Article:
War criminal notes.
Someone scratched out his eyes.
Am gearing up for another round of kiddy tv and hoping there are new programmes since the mind worms of Iggle Piggle and Peppa Pig did their damage. This time Theodor and I are reviewing the options for Annabel’s rapidly arriving toddler indoctrination sessions. First exhibit on review is Nicklodious’s ‘Shimmer and Shine’.
Flying carpets, shalwar kameez, wayang kulit shadow puppets, princesses and dragons (with bad breath). The two genies have 3 wishes an episode to bestow, of course wishes go astray, are wasted frivolously, but a lesson is learned. Nothing new then, and some pretty standard 1001 nights fare, along with a geography-hopping sampling of almost any magical tradition anywhere. Ok, not so worried about that, but there is a dad who eats popcorn – very suspicious. He may work in films. Big eyed anime influence, suburban values and cinema in-jokes. Does the obvious fun they had making this mean the stereotypes are somehow undone? Nope, but a popcorn munching genie is better than that 60s comedy dream of Barbara Eden.
Oh damn, there’s a prince in it, daft boy in specs – and now sitar fusion cartoon songs. I preferred the Beatles cartoon trip to India bit posted on my film course blog.
This is what we do on Sunday mornings…
FD-zone London Fifth Edition
a collaboration between the Faculty of Media, Arts and Design, University of Westminster, and the Films Division, Government of India
Imagining Facts: Documentary Narratives and the Indian Nuclear Project
Monday 25 April from 6pm to7.45pm
Room: UG05, University of Westminster
309 Regent Street, London W1B 2HW
In the current Indian scenario where diverse people’s movements challenge the Indian state’s nuclear project, we ask what is the role of “scientific facts” in providing legitimacy for particular truth claims? Through a curated screening of non-fiction films from 1960s onwards, the session will explore how documentary becomes a terrain to articulate opposing assertions about the Indian nuclear project. The films from the archives of Films Division, the key filmmaking unit of government of India, provide striking examples of non-fiction strategies which get mobilized to create expert claims about the “safe” nature of the nuclear project. However the certainty of such facts are challenged through other representations. The session will discuss the particular ways in which diverse narratives resist the hegemony and violence of ‘undeniable facts’, and address the gap between pro-nuclear documentary assertions, on the one hand, and the filing of sedition cases against anti-nuclear protestors, on the other.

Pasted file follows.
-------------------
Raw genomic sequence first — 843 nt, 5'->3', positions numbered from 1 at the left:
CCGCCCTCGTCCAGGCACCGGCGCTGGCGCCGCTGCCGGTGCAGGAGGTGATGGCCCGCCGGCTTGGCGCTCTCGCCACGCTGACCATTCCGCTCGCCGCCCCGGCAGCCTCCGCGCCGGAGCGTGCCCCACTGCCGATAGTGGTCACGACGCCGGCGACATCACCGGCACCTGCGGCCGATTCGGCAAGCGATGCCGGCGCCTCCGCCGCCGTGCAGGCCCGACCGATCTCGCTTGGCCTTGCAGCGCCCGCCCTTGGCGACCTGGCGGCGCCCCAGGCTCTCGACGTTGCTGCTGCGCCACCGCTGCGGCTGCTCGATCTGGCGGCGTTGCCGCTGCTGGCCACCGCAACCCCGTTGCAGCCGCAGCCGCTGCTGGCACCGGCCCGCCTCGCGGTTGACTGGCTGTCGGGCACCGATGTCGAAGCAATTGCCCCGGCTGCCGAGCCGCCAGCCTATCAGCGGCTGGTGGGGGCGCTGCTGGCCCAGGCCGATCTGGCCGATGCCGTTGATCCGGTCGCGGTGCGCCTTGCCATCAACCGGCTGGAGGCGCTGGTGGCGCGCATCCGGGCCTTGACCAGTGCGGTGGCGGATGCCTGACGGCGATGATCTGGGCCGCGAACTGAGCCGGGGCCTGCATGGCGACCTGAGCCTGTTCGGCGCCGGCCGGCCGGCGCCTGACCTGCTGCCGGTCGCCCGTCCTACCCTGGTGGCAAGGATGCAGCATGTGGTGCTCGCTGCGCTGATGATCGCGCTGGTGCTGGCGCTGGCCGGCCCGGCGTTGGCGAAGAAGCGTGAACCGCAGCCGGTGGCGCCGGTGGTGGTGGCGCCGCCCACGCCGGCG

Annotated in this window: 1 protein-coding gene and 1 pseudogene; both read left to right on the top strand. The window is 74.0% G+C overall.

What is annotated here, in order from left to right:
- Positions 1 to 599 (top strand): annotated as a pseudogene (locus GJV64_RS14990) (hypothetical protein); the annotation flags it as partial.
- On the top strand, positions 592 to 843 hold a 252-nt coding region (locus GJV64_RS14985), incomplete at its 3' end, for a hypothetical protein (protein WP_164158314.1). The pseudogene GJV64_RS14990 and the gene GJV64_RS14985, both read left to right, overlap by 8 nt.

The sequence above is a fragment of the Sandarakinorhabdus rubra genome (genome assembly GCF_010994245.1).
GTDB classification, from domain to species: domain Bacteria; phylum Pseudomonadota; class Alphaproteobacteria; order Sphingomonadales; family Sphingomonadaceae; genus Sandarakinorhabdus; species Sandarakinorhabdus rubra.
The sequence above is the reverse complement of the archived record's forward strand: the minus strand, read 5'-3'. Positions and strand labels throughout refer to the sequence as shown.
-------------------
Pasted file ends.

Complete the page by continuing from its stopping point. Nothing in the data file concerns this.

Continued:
The films will be introduced by curator Fathima Nizaruddin (University of Westminster). The screening will be followed by a discussion with Prof. Raminder Kaur (University of Sussex), author of the book Atomic Mumbai: living with the radiance of a thousand suns, Prof. Joram ten Brink